Vertical – Workflow, Workflow, Workflow

Vertical – Workflow, Workflow, Workflow

By Blair Pleasant February 16, 2016 Leave a Comment
Blair Pleasant JPG
Vertical – Workflow, Workflow, Workflow by Blair Pleasant

At Vertical’s analyst conference in Dallas last week, I understood what the expression “drinking from a fire hose” meant. Vertical’s last analyst conference was in 2012, and they’ve made a lot of progress and changes since then, and there was a lot to cover in the one-day event. The analysts in attendance spent a day digesting information about Vertical’s new cloud initiative, clients, sales approach, and much more. As I write this, my brain is still spinning.

The big take-aways, as laid out by CEO Peter Bailey, were:

  • It’s All About Enhancing “Natural Workflows”

  • Differentiating with a Direct and “High Touch” Engagement Model

  • “Go Big or Go Home”

As Bailey explained, Vertical believes that “the winners will be characterized by their ability to deliver value throughout the complete customer engagement lifecycle: sales, deployment, adoption and support,” which involves investing in the right technical skills, providing a differentiated customer experience, delivering a pain-free deployment experience, and developing a trusted relationship with customers.

Vertical has transitioned over the past few years to a direct sales model rather than using the indirect sales model that most other vendors use. Bailey claims that Vertical is successful by providing “customer-centric execution through a direct sales and professional services engagement model,” and “partnering with customers to drive solution outcome.”

If you’ve been reading my articles, you know that every vendor at every analyst conference has been singing the same song – “we sell solutions, not technology;” “we focus on business value not products,” – yada, yada yada. While many of the vendors have clearly been transitioning to a solutions and business value approach, Vertical seems to be able to really prove what it’s done in this area and why it’s been successful. The key difference seems to be Vertical’s intense focus on a few key verticals, notably retail and automotive. Rather than being all things to all customers, Vertical is laser focused on a small set of vertical companies, and a subset of potential customers within those verticals. Vertical’s vertical approach starts with understanding what matters to customers, which requires a direct sales force that understands companies’ workflows.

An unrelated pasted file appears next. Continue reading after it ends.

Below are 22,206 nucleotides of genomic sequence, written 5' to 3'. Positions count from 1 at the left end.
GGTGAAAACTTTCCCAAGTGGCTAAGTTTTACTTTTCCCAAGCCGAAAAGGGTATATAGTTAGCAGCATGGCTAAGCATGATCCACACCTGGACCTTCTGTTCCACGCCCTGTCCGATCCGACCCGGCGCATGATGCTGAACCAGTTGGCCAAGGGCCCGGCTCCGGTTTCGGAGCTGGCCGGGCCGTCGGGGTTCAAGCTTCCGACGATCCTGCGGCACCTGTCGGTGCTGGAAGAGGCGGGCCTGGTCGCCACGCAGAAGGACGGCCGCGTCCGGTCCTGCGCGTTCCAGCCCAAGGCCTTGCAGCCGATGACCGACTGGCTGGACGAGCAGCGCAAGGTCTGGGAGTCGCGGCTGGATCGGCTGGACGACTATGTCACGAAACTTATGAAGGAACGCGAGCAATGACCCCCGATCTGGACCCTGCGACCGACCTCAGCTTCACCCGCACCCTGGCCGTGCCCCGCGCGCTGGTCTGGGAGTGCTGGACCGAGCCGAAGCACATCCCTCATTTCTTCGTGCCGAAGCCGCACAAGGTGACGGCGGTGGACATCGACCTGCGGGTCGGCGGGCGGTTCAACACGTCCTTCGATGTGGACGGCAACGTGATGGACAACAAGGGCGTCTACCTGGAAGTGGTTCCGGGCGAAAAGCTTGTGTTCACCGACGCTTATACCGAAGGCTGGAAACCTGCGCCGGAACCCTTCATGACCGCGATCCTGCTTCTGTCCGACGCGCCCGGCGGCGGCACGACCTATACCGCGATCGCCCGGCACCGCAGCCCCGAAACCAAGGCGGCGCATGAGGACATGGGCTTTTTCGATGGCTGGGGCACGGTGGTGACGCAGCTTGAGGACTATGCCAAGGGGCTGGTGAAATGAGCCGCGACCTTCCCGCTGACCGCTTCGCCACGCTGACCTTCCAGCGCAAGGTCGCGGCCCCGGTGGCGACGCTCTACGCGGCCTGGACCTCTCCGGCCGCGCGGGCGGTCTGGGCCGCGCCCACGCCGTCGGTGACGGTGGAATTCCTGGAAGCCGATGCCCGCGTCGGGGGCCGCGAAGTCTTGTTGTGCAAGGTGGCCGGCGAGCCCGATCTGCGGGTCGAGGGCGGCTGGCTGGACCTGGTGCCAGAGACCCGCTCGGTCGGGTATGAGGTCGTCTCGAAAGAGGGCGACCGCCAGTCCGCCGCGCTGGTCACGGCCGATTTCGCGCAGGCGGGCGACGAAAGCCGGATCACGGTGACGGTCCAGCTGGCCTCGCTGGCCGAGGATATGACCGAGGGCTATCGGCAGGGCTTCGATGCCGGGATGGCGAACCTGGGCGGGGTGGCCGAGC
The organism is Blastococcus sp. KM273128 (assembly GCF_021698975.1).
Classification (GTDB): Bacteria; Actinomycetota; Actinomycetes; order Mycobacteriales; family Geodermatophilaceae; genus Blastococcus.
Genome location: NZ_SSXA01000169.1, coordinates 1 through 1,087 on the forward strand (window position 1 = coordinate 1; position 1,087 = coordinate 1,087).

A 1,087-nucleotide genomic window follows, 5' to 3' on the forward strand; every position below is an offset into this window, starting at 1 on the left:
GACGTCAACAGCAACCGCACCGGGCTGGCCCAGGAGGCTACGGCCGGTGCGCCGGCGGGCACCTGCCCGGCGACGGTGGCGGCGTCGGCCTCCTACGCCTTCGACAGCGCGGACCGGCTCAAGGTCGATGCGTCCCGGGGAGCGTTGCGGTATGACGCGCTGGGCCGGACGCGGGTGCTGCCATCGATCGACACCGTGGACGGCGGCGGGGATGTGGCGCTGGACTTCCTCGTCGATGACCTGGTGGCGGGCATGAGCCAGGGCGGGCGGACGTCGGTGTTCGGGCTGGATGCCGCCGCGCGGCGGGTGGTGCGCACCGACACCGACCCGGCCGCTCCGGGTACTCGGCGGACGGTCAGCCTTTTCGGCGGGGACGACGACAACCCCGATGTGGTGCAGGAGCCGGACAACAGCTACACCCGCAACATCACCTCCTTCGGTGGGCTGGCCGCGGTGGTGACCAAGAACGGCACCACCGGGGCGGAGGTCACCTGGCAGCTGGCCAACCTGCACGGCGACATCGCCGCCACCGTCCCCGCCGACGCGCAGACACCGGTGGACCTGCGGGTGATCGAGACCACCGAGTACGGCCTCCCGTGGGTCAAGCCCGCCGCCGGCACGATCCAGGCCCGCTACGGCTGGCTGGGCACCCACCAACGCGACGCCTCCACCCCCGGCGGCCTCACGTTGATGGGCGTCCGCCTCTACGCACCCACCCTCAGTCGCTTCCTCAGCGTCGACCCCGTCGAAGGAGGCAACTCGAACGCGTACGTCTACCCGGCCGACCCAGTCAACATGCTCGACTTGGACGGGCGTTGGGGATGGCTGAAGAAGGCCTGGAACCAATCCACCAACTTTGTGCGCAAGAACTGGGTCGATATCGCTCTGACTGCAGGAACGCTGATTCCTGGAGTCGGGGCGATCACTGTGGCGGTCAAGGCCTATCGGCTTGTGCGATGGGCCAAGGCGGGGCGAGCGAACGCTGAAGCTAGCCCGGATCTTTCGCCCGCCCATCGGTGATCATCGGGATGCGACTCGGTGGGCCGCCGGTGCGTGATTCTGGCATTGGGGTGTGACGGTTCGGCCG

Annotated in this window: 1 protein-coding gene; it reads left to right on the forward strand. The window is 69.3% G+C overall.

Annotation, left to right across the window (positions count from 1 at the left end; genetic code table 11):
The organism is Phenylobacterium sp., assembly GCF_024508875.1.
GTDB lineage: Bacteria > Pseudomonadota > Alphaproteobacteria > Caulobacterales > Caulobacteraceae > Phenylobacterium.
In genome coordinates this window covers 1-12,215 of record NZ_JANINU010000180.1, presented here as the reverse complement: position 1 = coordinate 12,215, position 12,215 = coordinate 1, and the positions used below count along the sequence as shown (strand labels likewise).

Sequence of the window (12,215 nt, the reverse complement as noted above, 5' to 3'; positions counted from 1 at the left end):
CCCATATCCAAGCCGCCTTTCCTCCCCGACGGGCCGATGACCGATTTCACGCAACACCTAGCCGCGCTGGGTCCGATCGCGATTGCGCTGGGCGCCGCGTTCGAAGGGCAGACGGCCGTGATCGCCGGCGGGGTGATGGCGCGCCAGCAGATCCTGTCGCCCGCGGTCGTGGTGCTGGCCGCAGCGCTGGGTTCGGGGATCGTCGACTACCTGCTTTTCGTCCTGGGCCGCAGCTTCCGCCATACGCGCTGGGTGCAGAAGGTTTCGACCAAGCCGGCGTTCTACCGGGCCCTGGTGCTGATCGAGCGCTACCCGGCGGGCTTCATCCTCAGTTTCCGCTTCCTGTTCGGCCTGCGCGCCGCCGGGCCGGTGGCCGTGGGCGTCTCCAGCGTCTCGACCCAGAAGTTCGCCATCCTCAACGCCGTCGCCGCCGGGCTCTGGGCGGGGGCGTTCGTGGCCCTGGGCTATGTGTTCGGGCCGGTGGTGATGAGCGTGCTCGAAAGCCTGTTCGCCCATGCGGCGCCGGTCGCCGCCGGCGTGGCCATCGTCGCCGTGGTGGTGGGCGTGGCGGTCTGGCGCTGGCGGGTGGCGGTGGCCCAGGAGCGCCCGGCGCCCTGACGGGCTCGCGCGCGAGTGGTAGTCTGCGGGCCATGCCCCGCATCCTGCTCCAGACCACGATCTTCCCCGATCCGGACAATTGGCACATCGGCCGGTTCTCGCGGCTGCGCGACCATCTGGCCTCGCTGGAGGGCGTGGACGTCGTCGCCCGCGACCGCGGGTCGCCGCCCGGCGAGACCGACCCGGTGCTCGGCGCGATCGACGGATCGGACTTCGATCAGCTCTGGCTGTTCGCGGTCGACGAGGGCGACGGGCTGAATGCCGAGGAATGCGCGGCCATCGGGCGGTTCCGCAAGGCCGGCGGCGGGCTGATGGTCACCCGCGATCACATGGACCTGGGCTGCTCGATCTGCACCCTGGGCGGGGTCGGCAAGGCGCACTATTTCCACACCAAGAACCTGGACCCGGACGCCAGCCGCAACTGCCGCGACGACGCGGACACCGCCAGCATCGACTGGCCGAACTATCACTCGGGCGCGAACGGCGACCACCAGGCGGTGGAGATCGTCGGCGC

In the following video with Bailey, he discusses this approach, as well as the new Vertical One Framework for cloud applications and Vertical Cloud Connect, a new component added on to the Vertical One Framework.

Bobby Mohanty, Senior Vice President and General Manager Products, spent a lot of time discussing Vertical’s products and new cloud offering, as well as how Vertical approaches workflows. As he pointed out, Vertical is “taking technology and tying it into workflows and how people naturally work.” The key pillars of its product strategy are:

  • Wave IP, a robust communications platform providing the core call control and UC functionality;

  • Wave Apps, integrated building blocks that are built into the core platform;

  • Vertical Cloud, which includes a number of cloud services;

  • APIs to enable deep enterprise integrations; and

  • ProServ professional services.

Wave is surrounded by plug-and-play App Building Blocks with integrations into business workflows. These microservices are delivered via the cloud for rapid delivery of new capabilities to customers. They provide a “widgetized” application framework, where various widgets can be put together and adapted for each application and environment.

As Mohanty noted, the company’s product strategy is to offer a complete solution that is open and vertical-izable, explaining that, “Everything we do from an architectural and product strategy standpoint looks at how it applies to verticals. Everything is built as a stack that can deliver a vertical solution.”

When unified communications was in its early days, the UCStrategies team defined it as “Communications integrated to optimize business processes.” This definition focused on the importance of communication-enabled business processes or business application integration, and what many today are calling “workflows” or “workflow integration.” It’s nice to see Vertical going beyond simply providing UC and contact center capabilities, and truly offering communications integrated to optimize business processes for a select set of vertical markets. Utilizing its direct sales force and by focusing on a select set of vertical markets, Vertical is setting itself apart as it helps its customer in their journey to digital transformation.


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